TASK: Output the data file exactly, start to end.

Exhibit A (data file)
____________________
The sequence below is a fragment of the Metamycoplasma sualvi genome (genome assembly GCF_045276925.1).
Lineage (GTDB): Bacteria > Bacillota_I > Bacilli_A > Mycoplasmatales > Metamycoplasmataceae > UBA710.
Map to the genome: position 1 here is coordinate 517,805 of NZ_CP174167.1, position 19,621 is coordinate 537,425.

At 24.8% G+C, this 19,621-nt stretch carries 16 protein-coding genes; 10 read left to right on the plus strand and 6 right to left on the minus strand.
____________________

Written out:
The sequence below is a fragment of the Metamycoplasma sualvi genome (genome assembly GCF_045276925.1).
Lineage (GTDB): Bacteria > Bacillota_I > Bacilli_A > Mycoplasmatales > Metamycoplasmataceae > UBA710.
Map to the genome: position 1 here is coordinate 517,805 of NZ_CP174167.1, position 19,621 is coordinate 537,425.

At 24.8% G+C, this 19,621-nt stretch carries 16 protein-coding genes; 10 read left to right on the plus strand and 6 right to left on the minus strand.